"Urgent" changes to junk food advertising rules are needed, health officials say, as figures continue to paint a grim picture of childhood obesity in fast food-saturated south Auckland.
The government has stopped short of promising wholesale changes to advertising laws, but says it expects industry proposals, including tighter rules around advertising near schools, to be implemented.
Healthy Auckland Together's (HAT) 2019 scorecard shows fast food outlets are concentrated in high areas of deprivation, including centres such as Ōtāhuhu, Manukau and Manurewa.
Those areas fall within Counties Manukau District Health Board boundaries, where just 58 percent of children are considered of "normal body weight".
HAT, supported by the Auckland Regional Public Health Service, has seen some success fighting fast food campaigns it believes are targeted towards children and in breach of Advertising Standards Authority (ASA) codes.
But HAT project lead Sally Hughes this week said self-regulation of New Zealand's advertising industry "just hasn't been effective in this area".
"So we think comprehensive regulatory changes are urgently required."
Currently, the ASA defines "children" as individuals under 14 years of age, but HAT wants that increased to 18.
"They have some clauses that talk about young people, which are 14 to 18, and special care being needed, but that doesn't really say anything or do anything," Hughes said.
"We think children, as the United Nations does, should be categorised up to 18."
ASA's Children and Young People's Advertising Code, for example, stated advertisements for occasional food "must not target children" or be placed where children were likely "a significant proportion of the expected average audience".
When it came to young people, however, the code said a "special duty of care" was to be applied to advertising.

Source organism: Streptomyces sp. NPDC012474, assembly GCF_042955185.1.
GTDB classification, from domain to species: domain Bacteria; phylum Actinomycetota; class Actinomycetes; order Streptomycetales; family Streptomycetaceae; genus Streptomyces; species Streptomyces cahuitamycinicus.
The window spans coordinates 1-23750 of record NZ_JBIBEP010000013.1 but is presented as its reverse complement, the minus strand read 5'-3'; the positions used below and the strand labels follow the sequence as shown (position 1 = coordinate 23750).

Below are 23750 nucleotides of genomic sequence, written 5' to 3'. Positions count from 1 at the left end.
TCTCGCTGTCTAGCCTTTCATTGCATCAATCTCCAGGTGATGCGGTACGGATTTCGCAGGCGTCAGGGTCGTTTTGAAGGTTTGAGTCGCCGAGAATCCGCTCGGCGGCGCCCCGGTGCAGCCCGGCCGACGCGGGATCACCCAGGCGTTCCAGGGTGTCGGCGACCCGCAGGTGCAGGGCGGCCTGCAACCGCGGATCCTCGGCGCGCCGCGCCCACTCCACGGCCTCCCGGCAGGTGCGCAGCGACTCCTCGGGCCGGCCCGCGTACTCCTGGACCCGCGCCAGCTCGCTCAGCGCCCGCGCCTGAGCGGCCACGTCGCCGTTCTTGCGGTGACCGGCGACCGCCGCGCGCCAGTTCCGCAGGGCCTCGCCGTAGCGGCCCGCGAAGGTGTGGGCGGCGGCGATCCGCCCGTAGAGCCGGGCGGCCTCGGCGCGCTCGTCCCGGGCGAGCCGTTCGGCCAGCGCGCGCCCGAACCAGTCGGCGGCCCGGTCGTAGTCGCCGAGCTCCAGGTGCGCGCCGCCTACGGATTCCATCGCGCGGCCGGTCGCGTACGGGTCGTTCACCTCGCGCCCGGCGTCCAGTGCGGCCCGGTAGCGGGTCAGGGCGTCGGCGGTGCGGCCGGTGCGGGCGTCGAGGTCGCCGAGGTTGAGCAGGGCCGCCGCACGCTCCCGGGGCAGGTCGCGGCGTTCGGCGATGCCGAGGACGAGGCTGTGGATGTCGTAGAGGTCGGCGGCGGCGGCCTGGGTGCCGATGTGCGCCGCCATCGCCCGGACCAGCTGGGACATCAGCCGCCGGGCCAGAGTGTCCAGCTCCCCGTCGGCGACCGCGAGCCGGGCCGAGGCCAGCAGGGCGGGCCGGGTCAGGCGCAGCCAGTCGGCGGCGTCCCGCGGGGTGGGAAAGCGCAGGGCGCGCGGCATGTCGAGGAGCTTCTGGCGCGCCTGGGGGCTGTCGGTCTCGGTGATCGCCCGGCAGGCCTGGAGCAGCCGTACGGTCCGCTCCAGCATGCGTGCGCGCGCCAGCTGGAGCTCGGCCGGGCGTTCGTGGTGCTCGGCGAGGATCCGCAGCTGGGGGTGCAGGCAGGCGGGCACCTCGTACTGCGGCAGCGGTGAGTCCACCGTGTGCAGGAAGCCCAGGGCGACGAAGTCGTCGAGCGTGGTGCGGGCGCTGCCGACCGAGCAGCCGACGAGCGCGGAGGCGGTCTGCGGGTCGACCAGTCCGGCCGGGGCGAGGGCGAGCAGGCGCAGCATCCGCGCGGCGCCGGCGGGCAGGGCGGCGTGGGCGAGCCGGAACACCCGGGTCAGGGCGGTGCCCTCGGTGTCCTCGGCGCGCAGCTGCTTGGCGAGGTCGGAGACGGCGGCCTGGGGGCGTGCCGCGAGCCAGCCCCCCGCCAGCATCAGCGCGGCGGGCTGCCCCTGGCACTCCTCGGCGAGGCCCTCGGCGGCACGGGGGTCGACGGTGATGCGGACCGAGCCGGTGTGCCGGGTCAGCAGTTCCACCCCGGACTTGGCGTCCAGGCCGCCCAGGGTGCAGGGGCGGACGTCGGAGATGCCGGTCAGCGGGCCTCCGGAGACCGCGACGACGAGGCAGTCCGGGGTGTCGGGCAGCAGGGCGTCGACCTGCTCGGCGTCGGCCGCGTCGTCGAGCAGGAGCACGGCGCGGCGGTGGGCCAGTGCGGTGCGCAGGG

ASA chief executive Hilary Souter said her organisations believed self-regulation remained an effective way of overseeing advertising, particularly occasional food advertisements.
Advertising content and placement for "occasional food and beverage advertising" had changed, she added.
"The restriction on targeting children with occasional food and beverage advertising has meant advertisers now have to consider product appeal, ad execution and ad placement as part of their advertising strategy," Souter said.
"Advertisers have to provide evidence to show their advertising is not targeting children."
The definitions of children and young people were separated in the code to "reflect the different life stages for those age groups".
"It is important to note the code covers all advertising to under-18s, not just food and beverage advertising," Souter said.
"The ASA supports the current definitions of 'children' and 'young people'."
However, the ASA acknowledged the argument for more protection of people aged from 14 to under 18, and that it should be addressed in the new code.
The Children and Young People's Advertising Code was due for review in 2022, Souter added.
HAT's 2019 report showed obesity amongst two- to 14-year-olds had risen sharply since the start of the 2015 financial year, reaching a peak of 22 percent in 2016-2017.
Following the report's release, ARPHS public health medicine specialist Dr Michael Hale said it was "no accident" that south Auckland had some of the highest density of fast food and takeaway outlets in Auckland.
Children were exposed to about 27 junk food promotions every day and growing up in a "high-fat, high-salt, high-sugar world" thinking it was "normal", he said.
Meanwhile, in a statement the government said it was "serious about tackling obesity".
Health minister David Clark and food safety minister Damien O'Connor had met with the food industry on multiple occasions, the statement said.
The government expected the sector to play its part by carrying out, and strengthening, the measures proposed by the industry itself to curb obesity.
These included tighter rules for advertising unhealthy food to children, on television and near schools, as laid out in a 2018 Food Industry Taskforce report.
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